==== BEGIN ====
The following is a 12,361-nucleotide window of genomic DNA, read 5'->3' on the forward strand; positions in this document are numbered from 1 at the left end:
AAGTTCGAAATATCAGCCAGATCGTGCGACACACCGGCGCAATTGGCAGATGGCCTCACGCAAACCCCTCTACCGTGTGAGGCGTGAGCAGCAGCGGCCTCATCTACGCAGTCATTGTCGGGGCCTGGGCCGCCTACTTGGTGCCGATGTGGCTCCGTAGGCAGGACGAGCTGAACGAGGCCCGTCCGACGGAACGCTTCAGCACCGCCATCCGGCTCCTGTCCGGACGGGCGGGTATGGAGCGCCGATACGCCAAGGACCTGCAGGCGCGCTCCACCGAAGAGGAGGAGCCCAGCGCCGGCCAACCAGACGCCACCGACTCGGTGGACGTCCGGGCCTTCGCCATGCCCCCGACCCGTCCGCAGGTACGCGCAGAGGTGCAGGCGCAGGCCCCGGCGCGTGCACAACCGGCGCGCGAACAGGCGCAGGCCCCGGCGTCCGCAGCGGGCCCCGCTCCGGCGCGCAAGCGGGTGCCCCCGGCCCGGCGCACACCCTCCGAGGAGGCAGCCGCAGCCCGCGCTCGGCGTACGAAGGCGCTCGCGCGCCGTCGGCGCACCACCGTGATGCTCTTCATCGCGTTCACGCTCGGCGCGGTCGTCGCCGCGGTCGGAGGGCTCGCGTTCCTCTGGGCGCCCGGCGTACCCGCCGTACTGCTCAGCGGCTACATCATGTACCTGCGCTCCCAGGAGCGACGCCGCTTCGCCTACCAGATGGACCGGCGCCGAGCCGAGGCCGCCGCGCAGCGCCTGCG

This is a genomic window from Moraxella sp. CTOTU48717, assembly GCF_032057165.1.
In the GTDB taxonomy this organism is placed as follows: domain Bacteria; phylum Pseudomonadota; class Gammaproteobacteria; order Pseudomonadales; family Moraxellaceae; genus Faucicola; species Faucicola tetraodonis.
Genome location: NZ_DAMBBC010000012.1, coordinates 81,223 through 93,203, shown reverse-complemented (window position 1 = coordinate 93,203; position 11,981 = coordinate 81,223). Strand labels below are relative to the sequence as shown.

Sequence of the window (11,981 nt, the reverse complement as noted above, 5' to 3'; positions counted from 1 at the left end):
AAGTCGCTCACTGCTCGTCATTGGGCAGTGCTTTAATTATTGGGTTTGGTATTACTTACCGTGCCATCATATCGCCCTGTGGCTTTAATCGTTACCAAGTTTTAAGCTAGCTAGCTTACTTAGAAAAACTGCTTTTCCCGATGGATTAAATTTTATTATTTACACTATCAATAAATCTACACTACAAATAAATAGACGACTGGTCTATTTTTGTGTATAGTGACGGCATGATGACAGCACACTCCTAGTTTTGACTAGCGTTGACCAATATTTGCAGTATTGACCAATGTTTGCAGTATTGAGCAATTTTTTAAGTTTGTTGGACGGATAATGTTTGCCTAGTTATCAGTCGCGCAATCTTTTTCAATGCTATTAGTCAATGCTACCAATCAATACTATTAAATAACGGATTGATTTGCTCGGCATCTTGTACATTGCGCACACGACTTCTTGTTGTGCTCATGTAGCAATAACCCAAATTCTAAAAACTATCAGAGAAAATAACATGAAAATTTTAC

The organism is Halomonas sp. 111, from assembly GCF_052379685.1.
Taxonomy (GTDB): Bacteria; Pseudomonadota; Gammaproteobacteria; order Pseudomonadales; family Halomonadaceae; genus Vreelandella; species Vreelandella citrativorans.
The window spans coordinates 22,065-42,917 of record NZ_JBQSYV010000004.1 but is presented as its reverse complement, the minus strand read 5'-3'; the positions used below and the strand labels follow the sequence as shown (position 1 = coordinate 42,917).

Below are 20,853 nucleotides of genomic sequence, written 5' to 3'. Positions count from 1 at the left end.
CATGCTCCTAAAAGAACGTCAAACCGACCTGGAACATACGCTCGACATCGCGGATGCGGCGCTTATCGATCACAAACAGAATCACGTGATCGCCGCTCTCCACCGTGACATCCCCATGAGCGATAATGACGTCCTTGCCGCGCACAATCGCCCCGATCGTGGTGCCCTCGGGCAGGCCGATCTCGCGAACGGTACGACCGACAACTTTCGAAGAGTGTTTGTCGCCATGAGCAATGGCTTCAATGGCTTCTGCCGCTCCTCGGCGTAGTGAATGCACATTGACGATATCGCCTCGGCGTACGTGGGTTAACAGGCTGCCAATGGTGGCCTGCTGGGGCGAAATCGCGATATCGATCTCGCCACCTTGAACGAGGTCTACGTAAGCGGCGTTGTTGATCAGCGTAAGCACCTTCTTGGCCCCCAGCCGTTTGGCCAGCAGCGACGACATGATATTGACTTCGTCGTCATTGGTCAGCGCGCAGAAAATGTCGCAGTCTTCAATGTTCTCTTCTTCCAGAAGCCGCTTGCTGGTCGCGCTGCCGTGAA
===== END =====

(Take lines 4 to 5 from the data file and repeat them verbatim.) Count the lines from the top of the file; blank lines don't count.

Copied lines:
In the GTDB taxonomy this organism is placed as follows: domain Bacteria; phylum Pseudomonadota; class Gammaproteobacteria; order Pseudomonadales; family Moraxellaceae; genus Faucicola; species Faucicola tetraodonis.
Genome location: NZ_DAMBBC010000012.1, coordinates 81,223 through 93,203, shown reverse-complemented (window position 1 = coordinate 93,203; position 11,981 = coordinate 81,223). Strand labels below are relative to the sequence as shown.